Comdex: Linux not just for nerds anymore

The symbol of the alternative OS, Linux, penguins grace nearly every booth of the crowded cluster of companies that make up the Linux Pavilion. The large pavilion features only about a dozen booths, but on Tuesday morning each was chock-a-block with people looking to learn the latest about the OS.

The symbol of the alternative OS, Linux, penguins grace nearly every booth of the crowded cluster of companies that make up the Linux Pavilion. The large pavilion features only about a dozen booths, but on Tuesday morning each was chock-a-block with people looking to learn the latest about the OS.

The crowds are a change for Linux. Not the most user-friendly OS on the market, it is still mostly the domain of geeks and tech enthusiasts. But several companies are showcasing Linux-based office applications suites in the hopes of luring passers-by to at least think about dropping their Microsoft habits. Applix Inc., S.u.S.E., and Pacific HiTech are all demonstrating such applications, and many look surprisingly similar to their Microsoft counterparts.

Applix' Applixware lets users write documents and work within spreadsheets, as they can in Office. Users can also export and import Word and Excel documents, so they can function in a Microsoft-dominated world. Such office applications are a key to getting the consumer introduced to the wacky world of Linux, by putting a friendly face on the techie-geared OS.

Linux has been a boost to Applix, which has seen the market for other Unix products shrink in recent years. Plus, anything that nips at Microsoft is a good thing, said Richard Manly, director of product management for Applix. "I've gotten letters from people saying, 'Thank you Applix, I can finally delete the Microsoft partition from my drive,' " Manly said.

But he can't help feeling that Microsoft is using Linux as a pawn in its ongoing war with government trustbusters. "They see it as an opportunity to defend themselves against the government," Manly said. Prescott Pratt, who runs the computer system for the Snow College library in Snow College, Utah, said he came to the Linux Pavilion in search of low-cost technology. "I'm wondering if maybe I can find a better platform for our kids," he said. Pratt is going home with several versions of the OS -- which he bought for between $1 and $15 per CD. He'll try each and decide if Linux is for him.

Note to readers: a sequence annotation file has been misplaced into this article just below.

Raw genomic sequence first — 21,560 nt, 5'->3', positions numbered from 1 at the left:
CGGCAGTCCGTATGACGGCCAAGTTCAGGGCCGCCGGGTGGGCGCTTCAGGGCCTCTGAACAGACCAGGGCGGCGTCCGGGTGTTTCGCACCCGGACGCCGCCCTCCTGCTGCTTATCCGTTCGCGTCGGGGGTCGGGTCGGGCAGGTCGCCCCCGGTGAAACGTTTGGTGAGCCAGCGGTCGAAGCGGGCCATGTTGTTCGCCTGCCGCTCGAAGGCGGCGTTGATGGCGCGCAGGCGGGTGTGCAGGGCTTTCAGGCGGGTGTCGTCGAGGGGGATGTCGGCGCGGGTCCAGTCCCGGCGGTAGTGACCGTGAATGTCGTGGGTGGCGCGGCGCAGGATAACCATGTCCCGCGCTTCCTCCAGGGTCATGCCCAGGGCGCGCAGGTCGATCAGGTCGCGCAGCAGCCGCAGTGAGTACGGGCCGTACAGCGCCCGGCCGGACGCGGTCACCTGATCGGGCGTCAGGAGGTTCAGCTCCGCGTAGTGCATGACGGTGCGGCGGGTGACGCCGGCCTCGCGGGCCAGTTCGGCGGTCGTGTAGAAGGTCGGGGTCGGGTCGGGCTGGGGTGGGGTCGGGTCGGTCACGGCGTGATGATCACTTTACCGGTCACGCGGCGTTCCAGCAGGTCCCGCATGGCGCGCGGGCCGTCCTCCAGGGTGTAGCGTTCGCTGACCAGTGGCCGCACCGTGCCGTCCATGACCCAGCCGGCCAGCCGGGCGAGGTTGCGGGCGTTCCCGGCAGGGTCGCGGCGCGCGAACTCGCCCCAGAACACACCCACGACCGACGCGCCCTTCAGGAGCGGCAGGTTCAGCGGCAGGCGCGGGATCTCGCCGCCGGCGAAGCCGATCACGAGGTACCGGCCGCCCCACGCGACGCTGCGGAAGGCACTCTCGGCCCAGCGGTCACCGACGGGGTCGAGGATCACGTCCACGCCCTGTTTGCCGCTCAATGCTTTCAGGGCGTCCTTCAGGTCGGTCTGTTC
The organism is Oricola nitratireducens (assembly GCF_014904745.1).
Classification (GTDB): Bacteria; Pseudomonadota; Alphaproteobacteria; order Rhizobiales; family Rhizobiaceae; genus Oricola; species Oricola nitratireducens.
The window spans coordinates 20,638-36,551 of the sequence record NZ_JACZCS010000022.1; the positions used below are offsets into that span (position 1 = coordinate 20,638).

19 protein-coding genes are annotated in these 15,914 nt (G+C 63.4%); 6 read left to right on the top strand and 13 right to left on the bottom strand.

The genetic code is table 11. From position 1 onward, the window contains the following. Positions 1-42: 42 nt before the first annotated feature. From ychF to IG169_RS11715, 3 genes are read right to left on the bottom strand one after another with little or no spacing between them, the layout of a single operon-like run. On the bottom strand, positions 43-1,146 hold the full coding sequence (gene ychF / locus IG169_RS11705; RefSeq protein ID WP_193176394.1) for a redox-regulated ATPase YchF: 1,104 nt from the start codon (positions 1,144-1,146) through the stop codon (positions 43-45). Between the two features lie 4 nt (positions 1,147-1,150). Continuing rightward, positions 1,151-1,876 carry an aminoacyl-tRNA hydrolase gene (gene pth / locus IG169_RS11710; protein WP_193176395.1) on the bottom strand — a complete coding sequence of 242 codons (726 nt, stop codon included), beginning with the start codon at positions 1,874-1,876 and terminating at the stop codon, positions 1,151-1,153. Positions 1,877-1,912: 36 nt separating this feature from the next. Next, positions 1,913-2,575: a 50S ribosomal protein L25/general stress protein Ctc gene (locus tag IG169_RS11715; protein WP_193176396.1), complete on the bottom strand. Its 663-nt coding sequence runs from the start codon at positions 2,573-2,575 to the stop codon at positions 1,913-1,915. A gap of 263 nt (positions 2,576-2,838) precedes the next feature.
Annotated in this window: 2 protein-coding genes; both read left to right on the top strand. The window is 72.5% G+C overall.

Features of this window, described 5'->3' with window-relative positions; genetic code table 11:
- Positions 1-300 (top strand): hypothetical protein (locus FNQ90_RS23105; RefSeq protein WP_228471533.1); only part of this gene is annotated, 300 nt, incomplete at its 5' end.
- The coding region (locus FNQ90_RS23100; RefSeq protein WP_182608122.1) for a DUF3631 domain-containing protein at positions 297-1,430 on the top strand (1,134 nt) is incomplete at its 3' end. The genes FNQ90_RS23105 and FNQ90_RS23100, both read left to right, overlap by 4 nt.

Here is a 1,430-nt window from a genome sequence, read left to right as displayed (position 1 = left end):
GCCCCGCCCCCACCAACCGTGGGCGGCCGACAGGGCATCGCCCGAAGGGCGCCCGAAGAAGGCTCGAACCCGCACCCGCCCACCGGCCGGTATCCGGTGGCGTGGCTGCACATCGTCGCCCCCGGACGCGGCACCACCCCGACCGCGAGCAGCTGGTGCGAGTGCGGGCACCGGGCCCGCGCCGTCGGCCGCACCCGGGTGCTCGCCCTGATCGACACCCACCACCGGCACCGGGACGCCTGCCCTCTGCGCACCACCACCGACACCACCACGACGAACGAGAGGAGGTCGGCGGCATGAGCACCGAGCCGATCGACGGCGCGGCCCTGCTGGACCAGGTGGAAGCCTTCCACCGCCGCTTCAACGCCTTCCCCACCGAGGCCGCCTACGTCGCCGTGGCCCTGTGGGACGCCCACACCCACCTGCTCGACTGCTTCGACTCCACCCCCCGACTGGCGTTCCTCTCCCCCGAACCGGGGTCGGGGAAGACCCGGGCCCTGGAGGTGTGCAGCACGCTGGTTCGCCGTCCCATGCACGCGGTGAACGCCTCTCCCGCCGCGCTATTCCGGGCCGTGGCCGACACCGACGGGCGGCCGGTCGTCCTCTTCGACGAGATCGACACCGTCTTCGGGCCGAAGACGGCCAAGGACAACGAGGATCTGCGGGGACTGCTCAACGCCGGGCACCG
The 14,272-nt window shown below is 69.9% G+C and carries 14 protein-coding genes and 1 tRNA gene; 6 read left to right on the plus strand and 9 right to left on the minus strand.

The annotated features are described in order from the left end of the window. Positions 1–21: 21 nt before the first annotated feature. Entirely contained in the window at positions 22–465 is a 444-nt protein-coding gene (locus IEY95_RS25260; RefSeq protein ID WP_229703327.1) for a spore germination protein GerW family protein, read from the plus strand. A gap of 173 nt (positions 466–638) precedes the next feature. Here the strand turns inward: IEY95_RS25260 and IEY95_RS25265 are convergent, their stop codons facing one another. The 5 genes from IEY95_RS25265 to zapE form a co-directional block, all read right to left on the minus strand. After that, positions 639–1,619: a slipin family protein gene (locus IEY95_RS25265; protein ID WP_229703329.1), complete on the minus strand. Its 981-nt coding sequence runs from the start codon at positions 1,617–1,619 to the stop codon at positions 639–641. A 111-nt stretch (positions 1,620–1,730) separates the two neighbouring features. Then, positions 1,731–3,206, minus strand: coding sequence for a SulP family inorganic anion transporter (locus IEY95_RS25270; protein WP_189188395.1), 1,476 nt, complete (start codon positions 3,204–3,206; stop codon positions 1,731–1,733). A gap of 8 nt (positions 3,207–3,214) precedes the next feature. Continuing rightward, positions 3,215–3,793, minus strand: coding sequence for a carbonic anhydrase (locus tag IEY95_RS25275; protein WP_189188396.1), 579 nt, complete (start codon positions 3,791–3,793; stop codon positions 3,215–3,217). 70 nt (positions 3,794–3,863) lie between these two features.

Karl Fukushima, an IT manager for Bell South subsidiary Honolulu Cellular, said he's considering adding more Linux technology to his company's mish-mash of operating systems because he likes its reliability and power. "We're trying to keep an open mind," said Fukushima, whose company also runs on several flavours of Unix. "We're thinking of using it as a Web server or for intrusion detection," he said. Plus, he said, he hates the "blue screen of death" that appears when Windows NT conflicts with software that's already on a machine.

Even the University of Denver has found itself in the centre of the Linux movement -- although by accident. The school -- which is touting its distance learning program at Comdex -- was late to secure a booth. So it ended up being jammed in among the Linux companies.

That's not so bad, said college spokesman Wesley Lawton. "There's been great foot traffic, and a good flow of people coming through," he said. "We've gotten some leads because of it."

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